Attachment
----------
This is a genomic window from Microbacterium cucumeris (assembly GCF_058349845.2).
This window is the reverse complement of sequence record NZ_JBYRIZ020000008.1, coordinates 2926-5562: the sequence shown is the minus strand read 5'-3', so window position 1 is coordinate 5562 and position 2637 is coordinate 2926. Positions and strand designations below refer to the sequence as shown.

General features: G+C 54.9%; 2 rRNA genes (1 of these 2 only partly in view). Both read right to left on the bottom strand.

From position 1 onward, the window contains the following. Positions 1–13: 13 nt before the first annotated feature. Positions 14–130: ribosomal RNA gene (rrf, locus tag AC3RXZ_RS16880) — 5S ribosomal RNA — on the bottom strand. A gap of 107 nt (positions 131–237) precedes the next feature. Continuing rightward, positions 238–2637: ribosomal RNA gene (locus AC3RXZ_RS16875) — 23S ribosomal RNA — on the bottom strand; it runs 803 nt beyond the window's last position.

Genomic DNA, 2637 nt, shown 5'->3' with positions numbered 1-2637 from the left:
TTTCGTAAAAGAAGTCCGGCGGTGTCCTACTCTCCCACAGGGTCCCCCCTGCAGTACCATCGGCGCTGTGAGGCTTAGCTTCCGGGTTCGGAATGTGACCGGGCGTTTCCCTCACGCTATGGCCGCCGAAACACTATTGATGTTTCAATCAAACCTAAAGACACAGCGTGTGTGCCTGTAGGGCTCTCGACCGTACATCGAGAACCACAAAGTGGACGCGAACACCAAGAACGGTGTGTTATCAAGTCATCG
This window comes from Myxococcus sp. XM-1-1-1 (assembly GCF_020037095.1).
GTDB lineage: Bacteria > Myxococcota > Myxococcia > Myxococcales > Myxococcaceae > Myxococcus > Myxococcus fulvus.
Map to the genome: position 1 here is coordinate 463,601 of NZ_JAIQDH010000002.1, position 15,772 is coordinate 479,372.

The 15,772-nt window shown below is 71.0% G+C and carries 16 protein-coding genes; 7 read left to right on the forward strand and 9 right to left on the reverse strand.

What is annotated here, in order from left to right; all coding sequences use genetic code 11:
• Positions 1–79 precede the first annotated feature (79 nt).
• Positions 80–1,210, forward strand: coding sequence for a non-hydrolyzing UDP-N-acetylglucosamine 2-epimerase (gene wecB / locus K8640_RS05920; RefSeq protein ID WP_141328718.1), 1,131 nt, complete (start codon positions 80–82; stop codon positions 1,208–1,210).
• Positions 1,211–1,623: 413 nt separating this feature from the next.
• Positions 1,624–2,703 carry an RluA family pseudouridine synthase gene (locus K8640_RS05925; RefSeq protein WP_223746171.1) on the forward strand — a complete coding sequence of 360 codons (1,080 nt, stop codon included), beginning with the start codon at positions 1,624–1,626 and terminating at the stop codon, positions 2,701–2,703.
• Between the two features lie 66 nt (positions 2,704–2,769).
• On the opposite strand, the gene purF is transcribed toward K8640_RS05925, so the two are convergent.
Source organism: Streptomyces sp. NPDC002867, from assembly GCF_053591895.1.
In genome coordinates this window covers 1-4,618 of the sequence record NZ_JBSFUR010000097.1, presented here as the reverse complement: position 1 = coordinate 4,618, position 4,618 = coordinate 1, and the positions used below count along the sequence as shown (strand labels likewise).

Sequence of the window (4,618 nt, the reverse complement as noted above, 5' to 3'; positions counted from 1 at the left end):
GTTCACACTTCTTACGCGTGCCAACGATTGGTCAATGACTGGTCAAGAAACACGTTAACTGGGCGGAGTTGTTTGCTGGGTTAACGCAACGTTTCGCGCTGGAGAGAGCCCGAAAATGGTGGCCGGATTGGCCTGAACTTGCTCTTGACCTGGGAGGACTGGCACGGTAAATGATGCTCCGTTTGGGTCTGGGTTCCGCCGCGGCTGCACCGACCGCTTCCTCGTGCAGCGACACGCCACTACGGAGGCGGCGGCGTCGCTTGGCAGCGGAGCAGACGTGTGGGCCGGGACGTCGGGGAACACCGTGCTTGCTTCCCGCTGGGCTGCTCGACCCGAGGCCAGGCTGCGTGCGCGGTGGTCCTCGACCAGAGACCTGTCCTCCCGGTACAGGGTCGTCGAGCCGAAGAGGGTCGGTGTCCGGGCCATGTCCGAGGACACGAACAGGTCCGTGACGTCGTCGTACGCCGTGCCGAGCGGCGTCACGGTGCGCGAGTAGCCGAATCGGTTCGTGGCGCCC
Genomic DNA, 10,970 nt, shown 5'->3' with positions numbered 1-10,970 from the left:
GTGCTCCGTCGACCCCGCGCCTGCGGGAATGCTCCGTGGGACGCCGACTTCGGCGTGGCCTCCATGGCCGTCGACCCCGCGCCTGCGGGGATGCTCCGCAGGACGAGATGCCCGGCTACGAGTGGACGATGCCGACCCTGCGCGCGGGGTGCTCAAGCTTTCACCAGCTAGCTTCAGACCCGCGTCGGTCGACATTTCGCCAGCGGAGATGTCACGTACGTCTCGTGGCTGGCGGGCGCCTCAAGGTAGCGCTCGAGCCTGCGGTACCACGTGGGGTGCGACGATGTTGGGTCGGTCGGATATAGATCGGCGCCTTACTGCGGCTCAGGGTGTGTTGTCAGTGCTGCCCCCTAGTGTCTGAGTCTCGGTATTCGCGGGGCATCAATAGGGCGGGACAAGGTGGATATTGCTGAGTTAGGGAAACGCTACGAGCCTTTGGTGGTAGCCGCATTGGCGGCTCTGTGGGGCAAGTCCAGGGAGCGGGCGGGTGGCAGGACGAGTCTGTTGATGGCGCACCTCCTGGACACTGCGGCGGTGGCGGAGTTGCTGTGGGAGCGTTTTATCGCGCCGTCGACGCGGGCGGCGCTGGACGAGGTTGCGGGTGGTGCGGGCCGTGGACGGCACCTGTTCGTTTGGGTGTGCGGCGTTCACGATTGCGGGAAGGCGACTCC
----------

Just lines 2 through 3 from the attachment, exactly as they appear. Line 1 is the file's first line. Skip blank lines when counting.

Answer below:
This window is the reverse complement of sequence record NZ_JBYRIZ020000008.1, coordinates 2926-5562: the sequence shown is the minus strand read 5'-3', so window position 1 is coordinate 5562 and position 2637 is coordinate 2926. Positions and strand designations below refer to the sequence as shown.

General features: G+C 54.9%; 2 rRNA genes (1 of these 2 only partly in view). Both read right to left on the bottom strand.